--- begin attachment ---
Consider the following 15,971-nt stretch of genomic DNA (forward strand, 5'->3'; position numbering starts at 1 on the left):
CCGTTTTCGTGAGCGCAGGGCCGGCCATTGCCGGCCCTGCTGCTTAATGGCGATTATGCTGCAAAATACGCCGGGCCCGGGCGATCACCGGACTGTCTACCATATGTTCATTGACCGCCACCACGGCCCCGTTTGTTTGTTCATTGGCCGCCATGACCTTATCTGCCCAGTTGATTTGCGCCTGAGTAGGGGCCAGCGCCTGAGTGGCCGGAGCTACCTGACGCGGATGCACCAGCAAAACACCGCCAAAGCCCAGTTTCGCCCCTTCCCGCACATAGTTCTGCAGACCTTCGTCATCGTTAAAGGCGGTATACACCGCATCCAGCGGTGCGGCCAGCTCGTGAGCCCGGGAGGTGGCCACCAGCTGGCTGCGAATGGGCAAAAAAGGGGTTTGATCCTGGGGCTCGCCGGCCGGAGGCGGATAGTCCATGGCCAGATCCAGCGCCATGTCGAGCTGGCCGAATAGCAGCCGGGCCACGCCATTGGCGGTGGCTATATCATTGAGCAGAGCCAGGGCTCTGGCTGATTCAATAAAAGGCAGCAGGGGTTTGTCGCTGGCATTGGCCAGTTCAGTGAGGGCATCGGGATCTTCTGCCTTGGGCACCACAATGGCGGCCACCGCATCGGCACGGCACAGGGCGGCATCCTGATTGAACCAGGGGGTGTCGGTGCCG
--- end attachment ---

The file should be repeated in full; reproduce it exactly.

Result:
Consider the following 15,971-nt stretch of genomic DNA (forward strand, 5'->3'; position numbering starts at 1 on the left):
CCGTTTTCGTGAGCGCAGGGCCGGCCATTGCCGGCCCTGCTGCTTAATGGCGATTATGCTGCAAAATACGCCGGGCCCGGGCGATCACCGGACTGTCTACCATATGTTCATTGACCGCCACCACGGCCCCGTTTGTTTGTTCATTGGCCGCCATGACCTTATCTGCCCAGTTGATTTGCGCCTGAGTAGGGGCCAGCGCCTGAGTGGCCGGAGCTACCTGACGCGGATGCACCAGCAAAACACCGCCAAAGCCCAGTTTCGCCCCTTCCCGCACATAGTTCTGCAGACCTTCGTCATCGTTAAAGGCGGTATACACCGCATCCAGCGGTGCGGCCAGCTCGTGAGCCCGGGAGGTGGCCACCAGCTGGCTGCGAATGGGCAAAAAAGGGGTTTGATCCTGGGGCTCGCCGGCCGGAGGCGGATAGTCCATGGCCAGATCCAGCGCCATGTCGAGCTGGCCGAATAGCAGCCGGGCCACGCCATTGGCGGTGGCTATATCATTGAGCAGAGCCAGGGCTCTGGCTGATTCAATAAAAGGCAGCAGGGGTTTGTCGCTGGCATTGGCCAGTTCAGTGAGGGCATCGGGATCTTCTGCCTTGGGCACCACAATGGCGGCCACCGCATCGGCACGGCACAGGGCGGCATCCTGATTGAACCAGGGGGTGTCGGTGCCG